But a new generation is taking over, and they have a vision.
Recently, while having lunch there, I heard the sound of an old telephone ring.
The first ring did not get my attention.
Many people have that old sound programmed in on their cell phones.
But the second ring had me thinking, 'HOLD ON! That sounds REAL!'
I looked up to see someone from the kitchen reach around the corner and pick up the receiver of an old rotary phone, hangin' on the wall.
'That old phone is new,' I thought. ' I was here last week and it wasn't there.'
The lady took a lunch order from the phone, using the long receiver cord to walk over to the register and find a pad and pen.
My memories took me back to when I was a kid and my parents got us a cord that long. I laughed, delighted in my new freedom, as I spoke to someone on the other end. "I can walk around the entire kitchen with this thing."
Back then we never imagined being as mobile as we are today.
The way the ladies working there were talking it sounded like the credit card machine could not process a sale while the phone was in use. They are probably dialing out on the same line.
Remember the old dial-up days?
If someone was on the internet then the household phone was tied up.
I grabbed my more modern cell phone and sent the owner of the establishment a note.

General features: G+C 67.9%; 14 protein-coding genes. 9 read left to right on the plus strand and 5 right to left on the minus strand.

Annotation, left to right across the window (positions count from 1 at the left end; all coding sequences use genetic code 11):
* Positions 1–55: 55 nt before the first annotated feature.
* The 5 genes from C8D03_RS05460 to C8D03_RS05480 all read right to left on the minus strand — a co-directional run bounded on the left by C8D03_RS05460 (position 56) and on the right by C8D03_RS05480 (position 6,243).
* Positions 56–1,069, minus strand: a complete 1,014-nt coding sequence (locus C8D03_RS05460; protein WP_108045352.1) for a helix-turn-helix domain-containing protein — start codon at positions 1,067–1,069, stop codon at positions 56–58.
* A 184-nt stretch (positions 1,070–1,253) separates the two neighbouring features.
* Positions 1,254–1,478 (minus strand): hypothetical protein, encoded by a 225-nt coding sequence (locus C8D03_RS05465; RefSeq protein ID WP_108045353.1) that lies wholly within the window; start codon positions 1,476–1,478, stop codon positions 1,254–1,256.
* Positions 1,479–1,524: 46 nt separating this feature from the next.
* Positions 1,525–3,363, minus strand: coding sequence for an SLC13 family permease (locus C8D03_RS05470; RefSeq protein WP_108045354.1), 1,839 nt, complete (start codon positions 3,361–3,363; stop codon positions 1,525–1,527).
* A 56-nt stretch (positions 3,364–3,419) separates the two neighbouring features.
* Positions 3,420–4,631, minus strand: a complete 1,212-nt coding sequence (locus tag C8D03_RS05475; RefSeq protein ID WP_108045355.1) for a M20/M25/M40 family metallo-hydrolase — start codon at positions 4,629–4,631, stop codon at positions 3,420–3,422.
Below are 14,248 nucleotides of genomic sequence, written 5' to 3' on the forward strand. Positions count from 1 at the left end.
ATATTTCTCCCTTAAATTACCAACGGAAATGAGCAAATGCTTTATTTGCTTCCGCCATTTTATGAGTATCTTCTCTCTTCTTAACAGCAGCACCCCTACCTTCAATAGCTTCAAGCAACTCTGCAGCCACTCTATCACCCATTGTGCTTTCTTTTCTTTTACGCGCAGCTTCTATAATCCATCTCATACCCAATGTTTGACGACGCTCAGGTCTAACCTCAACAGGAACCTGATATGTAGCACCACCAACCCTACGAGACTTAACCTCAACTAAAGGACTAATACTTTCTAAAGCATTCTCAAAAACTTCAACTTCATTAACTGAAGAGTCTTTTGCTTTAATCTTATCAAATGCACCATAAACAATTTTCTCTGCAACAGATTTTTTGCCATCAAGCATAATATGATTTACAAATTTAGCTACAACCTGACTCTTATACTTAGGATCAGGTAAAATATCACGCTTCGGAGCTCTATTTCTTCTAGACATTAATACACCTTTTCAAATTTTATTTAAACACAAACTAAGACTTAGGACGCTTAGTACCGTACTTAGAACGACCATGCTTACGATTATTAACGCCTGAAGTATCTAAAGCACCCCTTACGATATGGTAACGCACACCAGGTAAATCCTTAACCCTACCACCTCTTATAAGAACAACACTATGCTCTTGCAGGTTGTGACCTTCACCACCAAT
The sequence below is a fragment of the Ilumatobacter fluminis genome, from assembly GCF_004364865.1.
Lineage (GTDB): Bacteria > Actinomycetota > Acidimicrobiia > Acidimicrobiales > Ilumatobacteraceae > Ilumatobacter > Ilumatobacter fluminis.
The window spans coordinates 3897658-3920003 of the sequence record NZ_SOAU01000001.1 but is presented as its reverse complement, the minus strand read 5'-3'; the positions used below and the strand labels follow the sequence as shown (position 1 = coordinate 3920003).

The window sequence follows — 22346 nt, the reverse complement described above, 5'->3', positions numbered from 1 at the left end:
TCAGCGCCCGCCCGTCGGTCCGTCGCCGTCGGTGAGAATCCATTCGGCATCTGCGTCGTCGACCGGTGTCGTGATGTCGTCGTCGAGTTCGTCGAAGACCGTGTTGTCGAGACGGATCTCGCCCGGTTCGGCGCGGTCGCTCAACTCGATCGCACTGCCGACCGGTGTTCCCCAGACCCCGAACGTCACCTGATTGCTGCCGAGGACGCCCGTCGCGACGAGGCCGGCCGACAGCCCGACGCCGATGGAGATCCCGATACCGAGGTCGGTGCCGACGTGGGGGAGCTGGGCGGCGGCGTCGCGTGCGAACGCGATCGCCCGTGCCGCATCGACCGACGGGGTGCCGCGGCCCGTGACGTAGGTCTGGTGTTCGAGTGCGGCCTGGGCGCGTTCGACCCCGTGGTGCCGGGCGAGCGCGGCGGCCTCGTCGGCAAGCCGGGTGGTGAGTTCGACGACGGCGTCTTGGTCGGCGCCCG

Just in case you are wondering, yes, people can dial out too.
If we asked a much younger person to make a call on that thing, would they know how?
Old rotary phones operate differently than today's phones, so, they might be a little confused at first.
About a week ago the conversation of old rotary phones came up on my morning Wyoming talk show. I asked the listeners if rotary phones still worked.
If they do, can you still dial information?
What happens when you dial the operator?
One listener called in from near Chugwater saying that she tried for me and 411 (information) was an automated voice.
A listener In Thermopolis tried "0" for Operator and was also sent to an automated voice.
Someone in Casper said that 411 for Natrona County had a recording that said, "Service not available in this area."
I finished my burger and watched other customers stand by the phone to have their picture taken with it.
Great move Jill. if you need a business phone at Wyoming's oldest soda fountain, why not have fun with it?